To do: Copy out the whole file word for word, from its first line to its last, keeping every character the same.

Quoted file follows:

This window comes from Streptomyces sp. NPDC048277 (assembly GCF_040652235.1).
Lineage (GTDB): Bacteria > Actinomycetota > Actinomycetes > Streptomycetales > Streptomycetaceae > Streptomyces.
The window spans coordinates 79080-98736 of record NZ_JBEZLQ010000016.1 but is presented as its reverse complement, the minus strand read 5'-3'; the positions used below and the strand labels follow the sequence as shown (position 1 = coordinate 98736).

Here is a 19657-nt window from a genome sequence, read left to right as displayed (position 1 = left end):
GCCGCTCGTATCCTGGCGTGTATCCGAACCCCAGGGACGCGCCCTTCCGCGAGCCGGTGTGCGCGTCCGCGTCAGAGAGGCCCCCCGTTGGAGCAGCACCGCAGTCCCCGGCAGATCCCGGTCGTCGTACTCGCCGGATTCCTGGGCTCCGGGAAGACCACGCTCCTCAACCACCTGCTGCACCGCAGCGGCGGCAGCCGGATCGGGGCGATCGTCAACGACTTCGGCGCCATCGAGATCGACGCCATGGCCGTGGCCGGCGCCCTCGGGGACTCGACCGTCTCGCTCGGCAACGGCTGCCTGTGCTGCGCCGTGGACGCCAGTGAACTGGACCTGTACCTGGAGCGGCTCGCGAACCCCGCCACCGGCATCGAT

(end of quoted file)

This window comes from Streptomyces sp. NPDC048277 (assembly GCF_040652235.1).
Lineage (GTDB): Bacteria > Actinomycetota > Actinomycetes > Streptomycetales > Streptomycetaceae > Streptomyces.
The window spans coordinates 79080-98736 of record NZ_JBEZLQ010000016.1 but is presented as its reverse complement, the minus strand read 5'-3'; the positions used below and the strand labels follow the sequence as shown (position 1 = coordinate 98736).

Here is a 19657-nt window from a genome sequence, read left to right as displayed (position 1 = left end):
GCCGCTCGTATCCTGGCGTGTATCCGAACCCCAGGGACGCGCCCTTCCGCGAGCCGGTGTGCGCGTCCGCGTCAGAGAGGCCCCCCGTTGGAGCAGCACCGCAGTCCCCGGCAGATCCCGGTCGTCGTACTCGCCGGATTCCTGGGCTCCGGGAAGACCACGCTCCTCAACCACCTGCTGCACCGCAGCGGCGGCAGCCGGATCGGGGCGATCGTCAACGACTTCGGCGCCATCGAGATCGACGCCATGGCCGTGGCCGGCGCCCTCGGGGACTCGACCGTCTCGCTCGGCAACGGCTGCCTGTGCTGCGCCGTGGACGCCAGTGAACTGGACCTGTACCTGGAGCGGCTCGCGAACCCCGCCACCGGCATCGAT